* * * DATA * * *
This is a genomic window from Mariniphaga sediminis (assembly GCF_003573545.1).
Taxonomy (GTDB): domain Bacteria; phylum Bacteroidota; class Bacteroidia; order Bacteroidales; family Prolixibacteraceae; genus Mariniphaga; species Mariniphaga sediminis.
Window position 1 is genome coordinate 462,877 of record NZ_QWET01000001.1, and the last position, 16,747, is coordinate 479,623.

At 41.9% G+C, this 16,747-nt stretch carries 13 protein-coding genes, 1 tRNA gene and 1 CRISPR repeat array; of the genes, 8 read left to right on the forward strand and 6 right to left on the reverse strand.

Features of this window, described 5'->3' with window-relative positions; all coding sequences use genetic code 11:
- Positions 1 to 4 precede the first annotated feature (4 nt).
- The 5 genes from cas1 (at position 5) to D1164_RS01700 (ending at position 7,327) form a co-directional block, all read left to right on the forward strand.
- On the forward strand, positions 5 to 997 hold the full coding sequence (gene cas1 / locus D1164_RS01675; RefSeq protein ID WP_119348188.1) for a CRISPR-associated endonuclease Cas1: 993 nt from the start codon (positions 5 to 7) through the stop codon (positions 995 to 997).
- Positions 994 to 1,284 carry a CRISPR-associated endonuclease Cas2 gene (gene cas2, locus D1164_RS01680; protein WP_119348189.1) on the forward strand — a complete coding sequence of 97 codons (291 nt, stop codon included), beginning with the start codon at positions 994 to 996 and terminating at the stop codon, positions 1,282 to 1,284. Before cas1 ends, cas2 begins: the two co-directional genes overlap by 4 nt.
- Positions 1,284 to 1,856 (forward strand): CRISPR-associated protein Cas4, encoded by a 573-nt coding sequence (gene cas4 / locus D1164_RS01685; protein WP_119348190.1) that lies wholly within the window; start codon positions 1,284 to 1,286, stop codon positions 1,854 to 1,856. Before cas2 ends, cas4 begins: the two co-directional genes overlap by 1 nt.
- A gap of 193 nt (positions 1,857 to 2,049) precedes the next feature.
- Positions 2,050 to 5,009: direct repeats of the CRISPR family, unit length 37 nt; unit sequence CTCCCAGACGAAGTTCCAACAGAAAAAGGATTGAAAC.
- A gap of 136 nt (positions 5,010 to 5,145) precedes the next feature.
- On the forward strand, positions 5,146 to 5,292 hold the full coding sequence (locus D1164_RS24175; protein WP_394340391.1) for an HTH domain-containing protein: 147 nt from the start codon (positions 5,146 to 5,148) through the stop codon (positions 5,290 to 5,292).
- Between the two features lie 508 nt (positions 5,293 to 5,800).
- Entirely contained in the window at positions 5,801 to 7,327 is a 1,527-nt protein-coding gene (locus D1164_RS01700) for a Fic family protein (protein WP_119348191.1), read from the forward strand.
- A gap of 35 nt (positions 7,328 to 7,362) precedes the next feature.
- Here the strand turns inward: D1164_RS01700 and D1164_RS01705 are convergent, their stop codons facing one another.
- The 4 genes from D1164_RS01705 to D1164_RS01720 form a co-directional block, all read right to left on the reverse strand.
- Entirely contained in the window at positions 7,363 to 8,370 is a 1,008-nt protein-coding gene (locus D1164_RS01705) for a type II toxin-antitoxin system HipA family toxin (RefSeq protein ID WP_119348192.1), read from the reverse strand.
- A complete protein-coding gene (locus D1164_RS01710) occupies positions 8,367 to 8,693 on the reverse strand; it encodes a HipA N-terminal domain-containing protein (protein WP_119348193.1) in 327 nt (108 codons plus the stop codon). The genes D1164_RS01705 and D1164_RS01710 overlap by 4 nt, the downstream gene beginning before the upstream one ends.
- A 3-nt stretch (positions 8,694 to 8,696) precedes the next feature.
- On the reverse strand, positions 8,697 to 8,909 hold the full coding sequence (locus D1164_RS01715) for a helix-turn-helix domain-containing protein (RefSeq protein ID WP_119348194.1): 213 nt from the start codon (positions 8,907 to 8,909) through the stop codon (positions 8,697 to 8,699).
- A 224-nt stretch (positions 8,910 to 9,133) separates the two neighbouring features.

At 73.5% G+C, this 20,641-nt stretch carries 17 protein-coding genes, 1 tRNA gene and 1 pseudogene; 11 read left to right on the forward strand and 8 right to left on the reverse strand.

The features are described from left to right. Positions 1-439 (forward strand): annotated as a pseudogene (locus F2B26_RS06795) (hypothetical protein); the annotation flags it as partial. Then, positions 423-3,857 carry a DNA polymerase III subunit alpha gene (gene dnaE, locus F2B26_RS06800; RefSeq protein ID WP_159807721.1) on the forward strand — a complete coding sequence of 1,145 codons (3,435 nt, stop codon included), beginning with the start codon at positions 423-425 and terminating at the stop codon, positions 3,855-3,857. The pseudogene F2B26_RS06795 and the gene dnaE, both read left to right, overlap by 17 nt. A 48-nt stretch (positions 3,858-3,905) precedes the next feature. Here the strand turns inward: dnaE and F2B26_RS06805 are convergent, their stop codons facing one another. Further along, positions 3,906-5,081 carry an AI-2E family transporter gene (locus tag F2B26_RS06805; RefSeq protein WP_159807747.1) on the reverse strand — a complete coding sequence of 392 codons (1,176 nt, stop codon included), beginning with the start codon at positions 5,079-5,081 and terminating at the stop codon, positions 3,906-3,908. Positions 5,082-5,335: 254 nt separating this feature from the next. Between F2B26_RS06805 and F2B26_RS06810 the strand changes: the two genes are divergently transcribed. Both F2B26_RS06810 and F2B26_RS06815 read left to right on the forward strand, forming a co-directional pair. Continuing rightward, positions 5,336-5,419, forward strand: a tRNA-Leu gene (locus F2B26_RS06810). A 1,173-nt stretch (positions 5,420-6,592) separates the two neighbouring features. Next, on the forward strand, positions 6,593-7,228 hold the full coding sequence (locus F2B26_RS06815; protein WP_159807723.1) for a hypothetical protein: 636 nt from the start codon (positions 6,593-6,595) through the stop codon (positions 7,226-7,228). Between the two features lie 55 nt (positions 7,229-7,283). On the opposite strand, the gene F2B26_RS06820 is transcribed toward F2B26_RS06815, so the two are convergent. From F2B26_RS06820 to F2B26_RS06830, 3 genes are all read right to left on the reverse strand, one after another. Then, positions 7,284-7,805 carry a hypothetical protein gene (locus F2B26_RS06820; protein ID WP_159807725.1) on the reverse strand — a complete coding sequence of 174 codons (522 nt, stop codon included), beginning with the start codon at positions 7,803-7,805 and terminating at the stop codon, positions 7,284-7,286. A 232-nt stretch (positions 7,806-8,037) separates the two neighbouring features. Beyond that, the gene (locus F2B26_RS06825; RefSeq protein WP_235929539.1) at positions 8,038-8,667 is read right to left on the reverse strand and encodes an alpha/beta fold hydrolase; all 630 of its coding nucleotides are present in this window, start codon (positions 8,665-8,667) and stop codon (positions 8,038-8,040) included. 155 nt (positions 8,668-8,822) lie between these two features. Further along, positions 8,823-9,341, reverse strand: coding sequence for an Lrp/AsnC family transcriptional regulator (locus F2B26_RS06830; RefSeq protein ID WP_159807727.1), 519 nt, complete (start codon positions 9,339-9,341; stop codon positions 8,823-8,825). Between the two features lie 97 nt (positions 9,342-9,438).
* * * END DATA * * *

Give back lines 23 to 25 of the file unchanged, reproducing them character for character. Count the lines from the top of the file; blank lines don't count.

- On the reverse strand, positions 8,697 to 8,909 hold the full coding sequence (locus D1164_RS01715) for a helix-turn-helix domain-containing protein (RefSeq protein ID WP_119348194.1): 213 nt from the start codon (positions 8,907 to 8,909) through the stop codon (positions 8,697 to 8,699).
- A 224-nt stretch (positions 8,910 to 9,133) separates the two neighbouring features.

At 73.5% G+C, this 20,641-nt stretch carries 17 protein-coding genes, 1 tRNA gene and 1 pseudogene; 11 read left to right on the forward strand and 8 right to left on the reverse strand.